A group of 12 biology educators at US colleges and universities that teach mostly undergraduates argues in the May issue of BioScience for coordinating networks to expand the study and teaching of ecology conducted at these institutions. The group, which has launched a network dedicated to continental-scale observations, argues that better coordination of current research efforts will allow "transformative contributions" cost-effectively, while also providing valuable educational experiences for undergraduates.
Most ecological research in the United States is conducted at dedicated institutions or at research universities, where postgraduate students studying for advanced degrees and postdoctoral researchers do much of the work. Yet institutions dedicated to undergraduate education commonly employ ecologists as professors, and many of them now pursue local research projects. Though some of these have produced important results, the projects are typically poorly coordinated with other studies.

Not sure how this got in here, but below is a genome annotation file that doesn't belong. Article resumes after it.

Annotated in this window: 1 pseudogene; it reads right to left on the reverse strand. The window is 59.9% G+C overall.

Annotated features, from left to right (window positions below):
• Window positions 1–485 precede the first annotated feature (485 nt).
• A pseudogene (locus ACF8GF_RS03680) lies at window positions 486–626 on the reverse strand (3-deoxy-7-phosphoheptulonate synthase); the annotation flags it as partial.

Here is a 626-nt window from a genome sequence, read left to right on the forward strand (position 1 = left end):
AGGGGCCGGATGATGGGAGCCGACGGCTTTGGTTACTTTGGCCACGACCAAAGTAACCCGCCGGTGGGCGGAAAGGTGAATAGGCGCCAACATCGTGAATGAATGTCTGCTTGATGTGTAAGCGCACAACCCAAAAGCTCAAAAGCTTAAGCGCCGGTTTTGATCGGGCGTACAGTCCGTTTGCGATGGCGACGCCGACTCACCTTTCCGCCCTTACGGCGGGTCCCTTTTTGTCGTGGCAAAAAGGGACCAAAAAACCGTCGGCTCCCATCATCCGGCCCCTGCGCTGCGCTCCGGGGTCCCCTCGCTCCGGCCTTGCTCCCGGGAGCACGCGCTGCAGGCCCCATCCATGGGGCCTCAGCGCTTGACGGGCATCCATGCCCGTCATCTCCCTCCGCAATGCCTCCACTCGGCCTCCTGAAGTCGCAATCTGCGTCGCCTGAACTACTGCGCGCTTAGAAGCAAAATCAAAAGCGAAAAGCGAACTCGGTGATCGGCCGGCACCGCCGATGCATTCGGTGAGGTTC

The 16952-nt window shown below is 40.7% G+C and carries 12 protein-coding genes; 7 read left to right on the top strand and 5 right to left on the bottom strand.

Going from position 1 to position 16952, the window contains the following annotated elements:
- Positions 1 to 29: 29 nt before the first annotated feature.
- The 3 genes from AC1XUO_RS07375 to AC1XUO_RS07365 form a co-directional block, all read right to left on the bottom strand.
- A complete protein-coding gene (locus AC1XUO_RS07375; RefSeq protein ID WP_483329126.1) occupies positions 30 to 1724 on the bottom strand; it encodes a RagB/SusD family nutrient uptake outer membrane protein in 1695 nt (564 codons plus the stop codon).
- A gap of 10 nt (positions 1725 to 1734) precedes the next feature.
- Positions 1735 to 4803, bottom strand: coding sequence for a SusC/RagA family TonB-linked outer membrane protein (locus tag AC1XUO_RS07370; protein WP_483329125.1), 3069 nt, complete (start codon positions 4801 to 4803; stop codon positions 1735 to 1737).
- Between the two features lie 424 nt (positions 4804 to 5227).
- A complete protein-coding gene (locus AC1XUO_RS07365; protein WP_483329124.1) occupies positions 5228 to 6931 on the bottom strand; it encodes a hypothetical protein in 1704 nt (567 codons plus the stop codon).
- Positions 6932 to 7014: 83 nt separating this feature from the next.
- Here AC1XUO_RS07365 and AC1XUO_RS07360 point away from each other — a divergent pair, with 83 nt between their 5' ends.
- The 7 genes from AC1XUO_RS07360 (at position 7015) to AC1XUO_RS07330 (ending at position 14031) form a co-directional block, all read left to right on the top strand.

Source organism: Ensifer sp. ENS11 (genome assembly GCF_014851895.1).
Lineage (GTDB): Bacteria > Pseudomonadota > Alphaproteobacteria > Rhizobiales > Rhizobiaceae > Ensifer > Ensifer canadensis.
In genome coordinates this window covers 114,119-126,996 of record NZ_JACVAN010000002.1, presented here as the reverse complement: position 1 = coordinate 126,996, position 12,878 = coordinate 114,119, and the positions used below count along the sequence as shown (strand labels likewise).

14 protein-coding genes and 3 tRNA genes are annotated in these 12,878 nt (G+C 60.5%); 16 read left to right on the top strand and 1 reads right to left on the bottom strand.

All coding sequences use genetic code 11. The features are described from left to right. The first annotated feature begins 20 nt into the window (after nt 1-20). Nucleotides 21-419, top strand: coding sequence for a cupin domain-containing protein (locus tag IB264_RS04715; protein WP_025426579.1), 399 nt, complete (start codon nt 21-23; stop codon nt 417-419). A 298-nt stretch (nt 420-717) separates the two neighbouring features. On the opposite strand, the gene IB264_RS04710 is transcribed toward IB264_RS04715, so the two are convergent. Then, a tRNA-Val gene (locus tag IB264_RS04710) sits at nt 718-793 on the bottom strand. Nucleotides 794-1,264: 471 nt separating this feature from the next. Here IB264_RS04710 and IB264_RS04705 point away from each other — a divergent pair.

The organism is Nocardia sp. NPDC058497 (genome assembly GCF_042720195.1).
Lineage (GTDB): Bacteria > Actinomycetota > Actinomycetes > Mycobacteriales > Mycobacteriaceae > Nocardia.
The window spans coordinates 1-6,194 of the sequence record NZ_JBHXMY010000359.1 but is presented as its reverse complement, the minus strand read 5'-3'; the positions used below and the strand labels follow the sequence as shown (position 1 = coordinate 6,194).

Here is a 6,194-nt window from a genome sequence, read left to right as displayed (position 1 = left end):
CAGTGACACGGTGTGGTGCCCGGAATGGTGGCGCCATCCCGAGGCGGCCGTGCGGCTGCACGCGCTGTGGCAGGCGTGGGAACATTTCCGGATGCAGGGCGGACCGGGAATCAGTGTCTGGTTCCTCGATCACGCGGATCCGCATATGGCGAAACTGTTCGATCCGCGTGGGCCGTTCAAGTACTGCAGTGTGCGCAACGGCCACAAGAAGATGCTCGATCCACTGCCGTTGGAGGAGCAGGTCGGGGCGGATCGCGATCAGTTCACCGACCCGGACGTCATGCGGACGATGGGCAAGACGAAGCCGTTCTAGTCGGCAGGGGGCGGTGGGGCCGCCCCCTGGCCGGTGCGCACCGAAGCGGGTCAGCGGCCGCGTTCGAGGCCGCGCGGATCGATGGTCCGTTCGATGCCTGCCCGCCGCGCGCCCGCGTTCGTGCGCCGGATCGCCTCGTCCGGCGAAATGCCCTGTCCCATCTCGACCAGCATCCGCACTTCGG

Most of the BioScience authors, led by David R. Bowne of Elizabethtown College in Pennsylvania, have published research reports while responsible for teaching. They point out that undergraduate institutions have some clear advantages as research bases. The research leaders will often have detailed knowledge of local sites of interest. And projects may find some financial support from local governments and other institutions. Undergraduates usually work more closely with their professors than do postgraduates, the authors observe, and the close supervision means undergraduates can conduct high-quality research. Better collaboration on research protocols could expand the scope of studies conducted at undergraduate institutions, as well as increase their relevance to key ecological questions, resource management, and policy decisions.
|Contact: Tim Beardsley|
American Institute of Biological Sciences